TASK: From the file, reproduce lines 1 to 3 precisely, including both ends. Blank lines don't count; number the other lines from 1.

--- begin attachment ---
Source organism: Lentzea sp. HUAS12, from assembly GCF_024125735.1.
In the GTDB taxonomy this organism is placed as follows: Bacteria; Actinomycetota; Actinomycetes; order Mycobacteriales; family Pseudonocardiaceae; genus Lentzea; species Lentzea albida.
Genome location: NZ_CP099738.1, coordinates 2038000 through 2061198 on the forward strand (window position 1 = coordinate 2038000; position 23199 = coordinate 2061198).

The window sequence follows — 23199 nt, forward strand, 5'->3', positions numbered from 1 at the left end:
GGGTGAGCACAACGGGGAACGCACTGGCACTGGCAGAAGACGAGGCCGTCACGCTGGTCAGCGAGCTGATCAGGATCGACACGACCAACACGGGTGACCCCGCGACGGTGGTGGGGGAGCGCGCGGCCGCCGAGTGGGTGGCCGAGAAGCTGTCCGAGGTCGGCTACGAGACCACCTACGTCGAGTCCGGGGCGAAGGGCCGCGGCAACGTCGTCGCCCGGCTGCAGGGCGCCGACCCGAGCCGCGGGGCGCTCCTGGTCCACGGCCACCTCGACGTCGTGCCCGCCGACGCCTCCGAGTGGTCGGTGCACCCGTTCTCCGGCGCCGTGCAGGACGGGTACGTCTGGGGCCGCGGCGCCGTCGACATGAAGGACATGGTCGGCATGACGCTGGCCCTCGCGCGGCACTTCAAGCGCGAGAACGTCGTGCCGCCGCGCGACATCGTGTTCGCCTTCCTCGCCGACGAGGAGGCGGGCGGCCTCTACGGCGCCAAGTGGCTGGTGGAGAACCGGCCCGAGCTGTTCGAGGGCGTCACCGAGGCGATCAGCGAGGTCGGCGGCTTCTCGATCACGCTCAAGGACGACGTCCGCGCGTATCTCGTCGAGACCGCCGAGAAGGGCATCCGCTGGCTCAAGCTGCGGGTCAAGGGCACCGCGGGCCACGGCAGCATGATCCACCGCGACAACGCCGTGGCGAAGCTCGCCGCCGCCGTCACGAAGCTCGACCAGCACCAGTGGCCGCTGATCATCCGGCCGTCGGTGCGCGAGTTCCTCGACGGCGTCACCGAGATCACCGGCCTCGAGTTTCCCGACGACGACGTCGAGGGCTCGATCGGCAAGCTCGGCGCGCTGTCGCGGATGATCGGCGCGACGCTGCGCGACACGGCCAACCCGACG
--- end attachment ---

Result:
Source organism: Lentzea sp. HUAS12, from assembly GCF_024125735.1.
In the GTDB taxonomy this organism is placed as follows: Bacteria; Actinomycetota; Actinomycetes; order Mycobacteriales; family Pseudonocardiaceae; genus Lentzea; species Lentzea albida.
Genome location: NZ_CP099738.1, coordinates 2038000 through 2061198 on the forward strand (window position 1 = coordinate 2038000; position 23199 = coordinate 2061198).